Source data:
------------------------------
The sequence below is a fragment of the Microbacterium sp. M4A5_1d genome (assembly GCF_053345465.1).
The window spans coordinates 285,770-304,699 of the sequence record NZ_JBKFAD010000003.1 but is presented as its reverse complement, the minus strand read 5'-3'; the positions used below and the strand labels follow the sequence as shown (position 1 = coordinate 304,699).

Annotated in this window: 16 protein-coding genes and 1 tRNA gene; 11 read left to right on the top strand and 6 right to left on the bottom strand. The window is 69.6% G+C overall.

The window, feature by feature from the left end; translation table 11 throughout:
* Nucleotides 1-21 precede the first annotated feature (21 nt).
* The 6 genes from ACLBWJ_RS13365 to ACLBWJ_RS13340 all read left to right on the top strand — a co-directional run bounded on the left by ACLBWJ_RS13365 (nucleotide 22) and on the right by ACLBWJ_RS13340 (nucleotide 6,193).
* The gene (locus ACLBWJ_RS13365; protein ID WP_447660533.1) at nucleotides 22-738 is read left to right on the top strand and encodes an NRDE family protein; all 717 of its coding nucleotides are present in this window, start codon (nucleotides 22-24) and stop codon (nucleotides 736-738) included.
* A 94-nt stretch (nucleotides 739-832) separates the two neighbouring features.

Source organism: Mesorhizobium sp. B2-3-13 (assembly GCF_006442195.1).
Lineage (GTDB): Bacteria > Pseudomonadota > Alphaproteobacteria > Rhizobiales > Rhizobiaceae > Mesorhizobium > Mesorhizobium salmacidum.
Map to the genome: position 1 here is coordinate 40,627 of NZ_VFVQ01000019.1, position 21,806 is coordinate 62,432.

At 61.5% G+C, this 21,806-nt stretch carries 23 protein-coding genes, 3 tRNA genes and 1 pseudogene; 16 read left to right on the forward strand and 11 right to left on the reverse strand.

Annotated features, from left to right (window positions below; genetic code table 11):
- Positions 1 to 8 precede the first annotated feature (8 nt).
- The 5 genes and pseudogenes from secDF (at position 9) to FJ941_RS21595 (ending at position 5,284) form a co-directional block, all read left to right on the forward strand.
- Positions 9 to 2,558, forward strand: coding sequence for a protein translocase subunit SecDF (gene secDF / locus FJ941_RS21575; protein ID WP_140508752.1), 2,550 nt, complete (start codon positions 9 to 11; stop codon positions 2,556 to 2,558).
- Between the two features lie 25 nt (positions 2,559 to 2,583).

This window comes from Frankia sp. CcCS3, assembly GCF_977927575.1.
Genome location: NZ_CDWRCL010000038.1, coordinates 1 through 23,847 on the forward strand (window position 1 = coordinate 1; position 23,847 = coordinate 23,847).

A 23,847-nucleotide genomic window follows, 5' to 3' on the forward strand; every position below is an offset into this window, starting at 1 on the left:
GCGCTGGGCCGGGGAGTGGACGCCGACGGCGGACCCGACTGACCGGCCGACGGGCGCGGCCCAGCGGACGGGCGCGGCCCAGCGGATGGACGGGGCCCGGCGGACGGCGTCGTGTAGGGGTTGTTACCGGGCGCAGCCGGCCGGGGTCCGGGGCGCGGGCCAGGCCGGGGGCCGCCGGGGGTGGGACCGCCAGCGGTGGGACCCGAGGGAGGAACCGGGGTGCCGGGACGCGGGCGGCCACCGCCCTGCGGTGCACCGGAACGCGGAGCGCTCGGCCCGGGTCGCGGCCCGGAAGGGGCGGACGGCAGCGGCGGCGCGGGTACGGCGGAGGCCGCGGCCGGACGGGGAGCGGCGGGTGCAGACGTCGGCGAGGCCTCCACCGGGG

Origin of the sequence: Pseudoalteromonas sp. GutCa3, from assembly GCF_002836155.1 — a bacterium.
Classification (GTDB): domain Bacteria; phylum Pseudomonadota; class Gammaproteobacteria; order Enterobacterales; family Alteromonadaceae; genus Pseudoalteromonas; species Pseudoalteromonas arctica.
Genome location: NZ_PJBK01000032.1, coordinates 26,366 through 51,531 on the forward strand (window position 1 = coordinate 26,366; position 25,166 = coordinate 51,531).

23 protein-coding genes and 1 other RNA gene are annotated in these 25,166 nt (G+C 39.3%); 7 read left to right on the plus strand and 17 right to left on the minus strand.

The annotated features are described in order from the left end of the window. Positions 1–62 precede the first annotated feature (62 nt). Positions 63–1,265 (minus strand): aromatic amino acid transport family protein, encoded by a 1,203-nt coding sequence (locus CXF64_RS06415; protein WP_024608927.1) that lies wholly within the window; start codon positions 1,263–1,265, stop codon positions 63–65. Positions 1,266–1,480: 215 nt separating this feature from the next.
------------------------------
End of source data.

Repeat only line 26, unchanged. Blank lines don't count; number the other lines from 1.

The annotated features are described in order from the left end of the window. Positions 1–62 precede the first annotated feature (62 nt). Positions 63–1,265 (minus strand): aromatic amino acid transport family protein, encoded by a 1,203-nt coding sequence (locus CXF64_RS06415; protein WP_024608927.1) that lies wholly within the window; start codon positions 1,263–1,265, stop codon positions 63–65. Positions 1,266–1,480: 215 nt separating this feature from the next.